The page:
Most funders will request that data is shared through a recognised data repository. This is because storing research in a specialist data repository ensures a) that data is kept in safe and sustainable storage and b) that data receives a DOI and a citation.
LSE does not have its own data repository and LSE Research Online is only for publications and is not suitable for depositing data. If you are looking for a repository there is a register of data repositories at re3data.org.
Some frequently used repositories at LSE include:
- ReShare – This is the UK Data Service’s online data repository. ReShare is where ESRC grant holders submit the data from their research grants.
- Zenodo – Primarily commissioned by the EC to house data from European Research projects, but anyone can deposit in Zenodo. The LSE has a pre-existing community where you can link your deposits.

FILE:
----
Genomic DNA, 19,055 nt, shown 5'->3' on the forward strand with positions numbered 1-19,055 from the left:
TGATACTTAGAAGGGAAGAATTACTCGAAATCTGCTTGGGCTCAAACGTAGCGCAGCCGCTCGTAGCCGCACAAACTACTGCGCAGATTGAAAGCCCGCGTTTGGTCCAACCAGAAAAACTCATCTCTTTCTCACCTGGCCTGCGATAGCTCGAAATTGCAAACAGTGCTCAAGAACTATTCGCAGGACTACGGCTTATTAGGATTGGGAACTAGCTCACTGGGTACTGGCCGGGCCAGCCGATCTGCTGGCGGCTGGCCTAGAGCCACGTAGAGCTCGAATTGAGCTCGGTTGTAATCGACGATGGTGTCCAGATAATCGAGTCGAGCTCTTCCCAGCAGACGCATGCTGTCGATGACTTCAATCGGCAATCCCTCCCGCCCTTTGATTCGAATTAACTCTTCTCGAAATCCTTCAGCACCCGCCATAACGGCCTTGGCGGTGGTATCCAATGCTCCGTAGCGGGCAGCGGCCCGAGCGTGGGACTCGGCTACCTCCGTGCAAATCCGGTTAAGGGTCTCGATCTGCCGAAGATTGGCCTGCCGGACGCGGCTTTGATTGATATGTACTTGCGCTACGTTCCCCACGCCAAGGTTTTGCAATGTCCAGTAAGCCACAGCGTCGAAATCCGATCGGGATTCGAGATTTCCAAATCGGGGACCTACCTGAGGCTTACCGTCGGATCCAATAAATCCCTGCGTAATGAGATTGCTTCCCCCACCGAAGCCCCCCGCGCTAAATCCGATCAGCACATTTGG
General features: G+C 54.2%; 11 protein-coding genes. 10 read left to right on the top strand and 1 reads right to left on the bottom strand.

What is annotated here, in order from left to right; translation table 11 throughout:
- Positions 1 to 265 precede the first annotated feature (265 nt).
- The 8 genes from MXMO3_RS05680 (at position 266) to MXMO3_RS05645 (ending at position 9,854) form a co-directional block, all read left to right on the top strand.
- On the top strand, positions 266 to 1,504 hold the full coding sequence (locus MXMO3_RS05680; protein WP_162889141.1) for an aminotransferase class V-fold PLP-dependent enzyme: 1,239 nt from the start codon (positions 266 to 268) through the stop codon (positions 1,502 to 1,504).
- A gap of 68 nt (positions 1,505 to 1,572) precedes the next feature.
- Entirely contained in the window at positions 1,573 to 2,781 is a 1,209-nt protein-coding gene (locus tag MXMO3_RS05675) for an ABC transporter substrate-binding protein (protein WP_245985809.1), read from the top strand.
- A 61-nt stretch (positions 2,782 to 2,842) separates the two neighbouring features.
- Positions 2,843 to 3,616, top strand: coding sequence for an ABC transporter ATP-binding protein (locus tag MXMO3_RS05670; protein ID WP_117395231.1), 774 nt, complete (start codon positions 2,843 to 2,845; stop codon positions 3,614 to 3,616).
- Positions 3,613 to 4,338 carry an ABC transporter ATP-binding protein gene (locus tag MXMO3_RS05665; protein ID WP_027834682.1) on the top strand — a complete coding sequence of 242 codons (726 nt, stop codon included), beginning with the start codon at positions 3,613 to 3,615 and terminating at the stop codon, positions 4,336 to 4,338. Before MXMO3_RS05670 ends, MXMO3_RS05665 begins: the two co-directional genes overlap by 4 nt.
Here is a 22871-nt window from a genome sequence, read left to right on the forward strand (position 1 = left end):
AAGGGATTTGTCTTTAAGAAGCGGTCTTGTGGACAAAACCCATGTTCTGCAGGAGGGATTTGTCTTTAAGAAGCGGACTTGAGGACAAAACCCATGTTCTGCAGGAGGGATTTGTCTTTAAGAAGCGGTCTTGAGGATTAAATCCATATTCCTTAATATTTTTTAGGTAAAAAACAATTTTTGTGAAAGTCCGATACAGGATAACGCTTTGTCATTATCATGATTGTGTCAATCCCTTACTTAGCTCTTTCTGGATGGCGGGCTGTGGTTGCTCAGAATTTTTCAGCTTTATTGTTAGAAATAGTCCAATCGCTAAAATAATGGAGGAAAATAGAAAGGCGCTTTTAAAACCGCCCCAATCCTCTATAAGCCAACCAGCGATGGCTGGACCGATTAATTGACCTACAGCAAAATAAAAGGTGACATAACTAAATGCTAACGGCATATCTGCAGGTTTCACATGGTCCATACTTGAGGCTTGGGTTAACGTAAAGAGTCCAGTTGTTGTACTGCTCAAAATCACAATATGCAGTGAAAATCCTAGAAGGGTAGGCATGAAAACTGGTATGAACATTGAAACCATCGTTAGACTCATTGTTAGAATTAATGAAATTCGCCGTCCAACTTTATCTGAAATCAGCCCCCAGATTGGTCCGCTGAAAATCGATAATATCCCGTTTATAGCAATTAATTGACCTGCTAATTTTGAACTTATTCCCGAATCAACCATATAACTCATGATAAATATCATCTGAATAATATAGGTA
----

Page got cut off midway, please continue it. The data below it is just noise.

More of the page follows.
- Harvard Dataverse – sponsored by Harvard University but free for use for non-Harvard scholars from all disciplines.
There are a number of control mechanisms you can use to restrict who can access your data. Different repositories offer different levels of controlled access but broadly will cover:
Open: Open to all researchers to access, usually without having to register an account with the data repository.
Safeguarded: users are asked to sign a generic, end user license agreement in order to access data.
Controlled/ Closed: data are too sensitive or confidential to be allowed on open or safeguarded access and can only be accessed via special permission from data owner. Usually, data can only be accessed via a secure lab, room or SafePod. For secure access to data at LSE, please see the secure data webpages.
Embargoed: data is locked down for a pre-set amount of time. With many repositories it will be a maximum of 12 months with extensions requiring separate applications to the repository owner.